14 June, 2012

Book Of Note: The No. 1 Ladies' Detective Agency

No. 1 Ladies' Detective Agency
Recently I read a simple, yet a very refreshing book: No. 1 Ladies' Detective Agency by Alexander McCall Smith. It is a crime, detective book set in one of my most favorite countries - Botswana. Read the book, and you may fall in love with Botswana; insightful and spiced up with wisdom, and many funny punchlines - I couldn't help being glued to the book from the first to the last pages. Most interesting of all, I couldn't help admiring and liking the book's main character and heroine: Mma Ramotswe - a cunning, disciplined and very pertinacious woman-detective. Excerpts from the book:
He had seen it so often before; love was a form of blindness that closed the eyes to the most glaring of faults. You could love a murderer, and simply not believe that your lover would do so much as crush a tick, let alone kill somebody.
It was curious how some people had a highly developed sense of guilt she thought, while others had none. Some people would agonize over minor slips or mistakes, while others would feel unmoved by their own gross acts of betrayal or dishonesty.
Mma Ramotswe had no stomach for hospitals, she disliked the smell of them; she shuddered at the sight of the patients sitting on benches in the sun, silenced by their suffering; she was frankly depressed by the pink day-pajamas they gave to those who had some TB. Hospitals were to her a memento mori in bricks and mortar; an awful reminder of the inevitable end that was coming to all of us which she felt was best ignored while one got on with the business of life.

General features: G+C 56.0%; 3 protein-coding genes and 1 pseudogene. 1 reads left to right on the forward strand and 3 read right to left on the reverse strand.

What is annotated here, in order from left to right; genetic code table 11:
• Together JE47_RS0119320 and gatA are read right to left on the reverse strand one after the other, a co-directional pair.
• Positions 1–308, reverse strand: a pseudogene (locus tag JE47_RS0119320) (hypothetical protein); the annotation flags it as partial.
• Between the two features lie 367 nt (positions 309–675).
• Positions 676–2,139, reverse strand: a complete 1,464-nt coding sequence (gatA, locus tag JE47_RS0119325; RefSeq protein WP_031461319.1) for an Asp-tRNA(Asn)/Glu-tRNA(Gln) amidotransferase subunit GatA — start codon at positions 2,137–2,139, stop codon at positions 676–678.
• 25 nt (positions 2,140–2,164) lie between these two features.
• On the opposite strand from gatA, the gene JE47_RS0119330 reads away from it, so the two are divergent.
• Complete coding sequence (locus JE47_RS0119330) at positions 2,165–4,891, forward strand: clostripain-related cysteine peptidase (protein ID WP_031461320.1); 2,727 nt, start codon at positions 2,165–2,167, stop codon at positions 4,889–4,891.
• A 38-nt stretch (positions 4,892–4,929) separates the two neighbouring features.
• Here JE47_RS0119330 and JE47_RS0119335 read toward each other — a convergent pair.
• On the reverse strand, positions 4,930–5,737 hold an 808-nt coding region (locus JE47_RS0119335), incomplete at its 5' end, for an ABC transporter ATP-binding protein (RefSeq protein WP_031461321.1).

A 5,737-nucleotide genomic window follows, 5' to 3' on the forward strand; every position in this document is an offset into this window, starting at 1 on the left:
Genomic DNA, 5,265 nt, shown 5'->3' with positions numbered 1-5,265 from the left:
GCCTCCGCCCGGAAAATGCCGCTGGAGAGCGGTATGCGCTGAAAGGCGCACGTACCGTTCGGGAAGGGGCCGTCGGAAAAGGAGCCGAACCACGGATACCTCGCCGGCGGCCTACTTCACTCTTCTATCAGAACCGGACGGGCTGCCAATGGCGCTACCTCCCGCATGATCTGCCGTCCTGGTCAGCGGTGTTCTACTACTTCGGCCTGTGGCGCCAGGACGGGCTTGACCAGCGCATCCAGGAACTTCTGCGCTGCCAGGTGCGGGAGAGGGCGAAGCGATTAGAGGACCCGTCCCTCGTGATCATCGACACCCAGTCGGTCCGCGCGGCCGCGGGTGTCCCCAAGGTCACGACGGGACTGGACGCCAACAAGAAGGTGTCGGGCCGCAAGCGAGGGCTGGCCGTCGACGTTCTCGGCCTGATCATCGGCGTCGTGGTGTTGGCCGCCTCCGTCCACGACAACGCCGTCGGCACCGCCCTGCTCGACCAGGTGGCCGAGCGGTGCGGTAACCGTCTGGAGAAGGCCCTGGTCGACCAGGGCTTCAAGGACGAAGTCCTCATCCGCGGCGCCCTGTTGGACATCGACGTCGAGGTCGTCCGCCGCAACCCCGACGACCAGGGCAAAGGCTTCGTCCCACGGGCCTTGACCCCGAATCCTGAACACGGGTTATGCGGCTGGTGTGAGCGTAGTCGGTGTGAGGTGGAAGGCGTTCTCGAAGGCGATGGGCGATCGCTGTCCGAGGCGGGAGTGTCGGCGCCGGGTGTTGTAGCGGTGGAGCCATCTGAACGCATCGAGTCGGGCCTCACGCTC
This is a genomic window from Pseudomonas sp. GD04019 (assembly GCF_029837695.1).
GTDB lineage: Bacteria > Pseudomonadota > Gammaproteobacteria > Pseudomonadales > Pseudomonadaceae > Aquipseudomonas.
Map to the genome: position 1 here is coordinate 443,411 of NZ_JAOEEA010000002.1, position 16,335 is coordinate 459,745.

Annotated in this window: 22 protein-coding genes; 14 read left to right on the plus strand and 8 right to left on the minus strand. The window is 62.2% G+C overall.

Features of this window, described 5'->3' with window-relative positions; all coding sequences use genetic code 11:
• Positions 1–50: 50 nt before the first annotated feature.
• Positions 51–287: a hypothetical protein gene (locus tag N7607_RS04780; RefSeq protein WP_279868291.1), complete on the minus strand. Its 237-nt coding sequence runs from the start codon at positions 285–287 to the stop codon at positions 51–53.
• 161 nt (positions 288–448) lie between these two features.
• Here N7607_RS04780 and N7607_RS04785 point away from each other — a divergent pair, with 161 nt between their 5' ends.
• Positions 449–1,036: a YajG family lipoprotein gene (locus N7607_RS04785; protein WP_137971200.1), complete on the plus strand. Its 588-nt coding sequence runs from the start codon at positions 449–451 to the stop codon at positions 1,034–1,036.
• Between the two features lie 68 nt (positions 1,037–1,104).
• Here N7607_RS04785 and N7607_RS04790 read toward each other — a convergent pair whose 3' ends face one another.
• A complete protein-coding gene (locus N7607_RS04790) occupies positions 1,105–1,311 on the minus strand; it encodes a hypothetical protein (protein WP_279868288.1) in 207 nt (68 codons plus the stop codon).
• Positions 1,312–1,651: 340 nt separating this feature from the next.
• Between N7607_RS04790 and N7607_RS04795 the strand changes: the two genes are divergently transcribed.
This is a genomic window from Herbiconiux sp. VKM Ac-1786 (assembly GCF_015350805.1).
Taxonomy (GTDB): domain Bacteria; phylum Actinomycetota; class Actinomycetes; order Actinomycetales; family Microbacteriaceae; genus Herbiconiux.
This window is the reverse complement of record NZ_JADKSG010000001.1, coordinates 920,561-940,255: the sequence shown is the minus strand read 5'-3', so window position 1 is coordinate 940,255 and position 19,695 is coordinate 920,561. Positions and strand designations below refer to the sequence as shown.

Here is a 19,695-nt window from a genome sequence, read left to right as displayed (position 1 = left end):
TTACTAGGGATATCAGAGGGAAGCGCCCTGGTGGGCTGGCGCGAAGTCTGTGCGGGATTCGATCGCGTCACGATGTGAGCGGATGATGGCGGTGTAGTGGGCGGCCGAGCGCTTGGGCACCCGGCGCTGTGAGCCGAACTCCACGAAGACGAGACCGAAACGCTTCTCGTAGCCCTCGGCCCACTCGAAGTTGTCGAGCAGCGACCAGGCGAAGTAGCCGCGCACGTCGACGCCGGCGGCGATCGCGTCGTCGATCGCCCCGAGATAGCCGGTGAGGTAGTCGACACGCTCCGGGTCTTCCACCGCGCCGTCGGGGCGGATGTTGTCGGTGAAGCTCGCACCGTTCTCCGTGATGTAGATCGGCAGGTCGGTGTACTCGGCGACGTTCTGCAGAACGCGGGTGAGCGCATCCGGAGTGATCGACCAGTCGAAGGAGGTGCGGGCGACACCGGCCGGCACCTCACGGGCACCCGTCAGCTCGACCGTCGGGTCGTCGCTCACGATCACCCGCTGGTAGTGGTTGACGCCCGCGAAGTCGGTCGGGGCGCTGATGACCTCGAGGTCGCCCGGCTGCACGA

Any one who reads a variety of good books, will find the  No. 1 Ladies' Detective Agency, unique and yet absorbing; McCall Smith very cleverly, and maybe - intentionally, writes the book as if he is a woman and from/with a woman's perspective of life and things; the book, at times, may seem chaotic with several plot-lines - but that too, is intentional and as you read the book through to the end, McCall Smith superbly weaves the plot perfectly, and masterfully ends the book in a very pleasing, dramatic way.